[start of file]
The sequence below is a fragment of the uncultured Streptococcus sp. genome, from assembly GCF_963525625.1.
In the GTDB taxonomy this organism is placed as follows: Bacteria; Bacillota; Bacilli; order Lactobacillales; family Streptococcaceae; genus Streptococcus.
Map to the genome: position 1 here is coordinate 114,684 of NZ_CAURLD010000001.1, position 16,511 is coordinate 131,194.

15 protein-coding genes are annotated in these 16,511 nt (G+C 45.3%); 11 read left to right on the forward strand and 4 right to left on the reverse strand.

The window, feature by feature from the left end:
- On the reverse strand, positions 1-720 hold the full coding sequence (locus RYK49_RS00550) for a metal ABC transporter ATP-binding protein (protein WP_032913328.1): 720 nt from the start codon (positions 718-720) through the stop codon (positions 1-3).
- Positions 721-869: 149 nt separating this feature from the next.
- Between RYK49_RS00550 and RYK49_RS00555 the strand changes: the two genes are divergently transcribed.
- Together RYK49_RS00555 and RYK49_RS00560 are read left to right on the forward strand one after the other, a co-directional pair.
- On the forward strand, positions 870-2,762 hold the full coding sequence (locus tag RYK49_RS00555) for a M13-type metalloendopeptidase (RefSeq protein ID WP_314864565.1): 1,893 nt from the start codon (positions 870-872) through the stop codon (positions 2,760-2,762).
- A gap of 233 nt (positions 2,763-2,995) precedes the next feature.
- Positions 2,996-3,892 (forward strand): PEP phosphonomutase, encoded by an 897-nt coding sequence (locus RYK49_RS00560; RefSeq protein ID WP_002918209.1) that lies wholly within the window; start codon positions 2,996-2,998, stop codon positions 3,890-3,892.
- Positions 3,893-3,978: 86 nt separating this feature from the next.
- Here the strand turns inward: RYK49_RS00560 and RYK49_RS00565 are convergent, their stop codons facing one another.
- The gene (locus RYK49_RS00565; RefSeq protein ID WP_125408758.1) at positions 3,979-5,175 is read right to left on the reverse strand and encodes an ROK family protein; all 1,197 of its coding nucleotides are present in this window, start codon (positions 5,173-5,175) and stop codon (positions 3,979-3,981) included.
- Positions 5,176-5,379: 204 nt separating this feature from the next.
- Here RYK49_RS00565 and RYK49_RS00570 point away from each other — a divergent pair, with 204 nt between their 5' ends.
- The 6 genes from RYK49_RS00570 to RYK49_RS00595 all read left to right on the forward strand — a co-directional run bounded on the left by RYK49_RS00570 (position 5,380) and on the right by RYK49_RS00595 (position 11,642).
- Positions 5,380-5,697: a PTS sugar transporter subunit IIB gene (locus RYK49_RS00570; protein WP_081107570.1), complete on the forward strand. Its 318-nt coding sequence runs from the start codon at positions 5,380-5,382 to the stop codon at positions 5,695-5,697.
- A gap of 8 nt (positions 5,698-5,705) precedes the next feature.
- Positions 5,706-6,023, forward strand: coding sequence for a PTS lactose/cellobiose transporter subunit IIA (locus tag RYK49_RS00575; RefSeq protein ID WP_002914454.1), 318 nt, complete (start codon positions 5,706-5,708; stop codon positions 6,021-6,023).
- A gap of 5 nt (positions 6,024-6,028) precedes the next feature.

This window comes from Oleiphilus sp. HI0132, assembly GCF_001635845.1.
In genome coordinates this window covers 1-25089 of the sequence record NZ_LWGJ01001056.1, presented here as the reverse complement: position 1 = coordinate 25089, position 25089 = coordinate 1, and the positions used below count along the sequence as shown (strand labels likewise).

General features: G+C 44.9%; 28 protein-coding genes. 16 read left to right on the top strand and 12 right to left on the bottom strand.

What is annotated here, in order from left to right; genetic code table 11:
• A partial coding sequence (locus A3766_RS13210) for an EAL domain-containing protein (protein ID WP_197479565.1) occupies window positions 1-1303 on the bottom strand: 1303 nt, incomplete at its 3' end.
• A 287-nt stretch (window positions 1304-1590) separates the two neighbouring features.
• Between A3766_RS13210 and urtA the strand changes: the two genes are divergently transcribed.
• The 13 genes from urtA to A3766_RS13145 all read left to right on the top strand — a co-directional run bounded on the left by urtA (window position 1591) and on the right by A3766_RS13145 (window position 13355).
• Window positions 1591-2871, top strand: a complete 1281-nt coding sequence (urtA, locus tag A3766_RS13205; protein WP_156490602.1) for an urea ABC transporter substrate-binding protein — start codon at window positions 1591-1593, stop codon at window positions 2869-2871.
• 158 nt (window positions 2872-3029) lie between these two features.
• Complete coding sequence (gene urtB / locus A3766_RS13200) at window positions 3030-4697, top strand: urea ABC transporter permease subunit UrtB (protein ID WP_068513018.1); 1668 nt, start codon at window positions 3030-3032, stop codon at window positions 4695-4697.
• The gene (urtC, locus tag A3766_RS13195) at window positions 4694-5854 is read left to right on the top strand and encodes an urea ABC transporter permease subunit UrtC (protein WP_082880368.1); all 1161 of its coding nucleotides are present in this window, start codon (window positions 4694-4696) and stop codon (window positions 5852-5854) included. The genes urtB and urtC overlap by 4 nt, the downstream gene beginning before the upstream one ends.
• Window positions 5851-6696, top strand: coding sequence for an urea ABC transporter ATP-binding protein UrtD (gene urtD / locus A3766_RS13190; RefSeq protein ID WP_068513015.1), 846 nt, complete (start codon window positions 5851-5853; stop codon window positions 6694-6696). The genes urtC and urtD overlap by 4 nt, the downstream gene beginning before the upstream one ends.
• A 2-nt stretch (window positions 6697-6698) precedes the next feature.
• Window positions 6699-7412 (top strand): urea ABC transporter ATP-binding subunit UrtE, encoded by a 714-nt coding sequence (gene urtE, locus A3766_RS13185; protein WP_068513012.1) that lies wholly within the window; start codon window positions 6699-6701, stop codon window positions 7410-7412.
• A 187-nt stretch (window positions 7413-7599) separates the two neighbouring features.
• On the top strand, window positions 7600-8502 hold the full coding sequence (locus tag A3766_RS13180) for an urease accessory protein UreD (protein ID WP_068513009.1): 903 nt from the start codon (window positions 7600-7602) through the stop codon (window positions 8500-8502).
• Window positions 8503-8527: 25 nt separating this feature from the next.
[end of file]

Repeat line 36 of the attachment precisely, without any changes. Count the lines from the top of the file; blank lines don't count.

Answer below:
• A 2-nt stretch (window positions 6697-6698) precedes the next feature.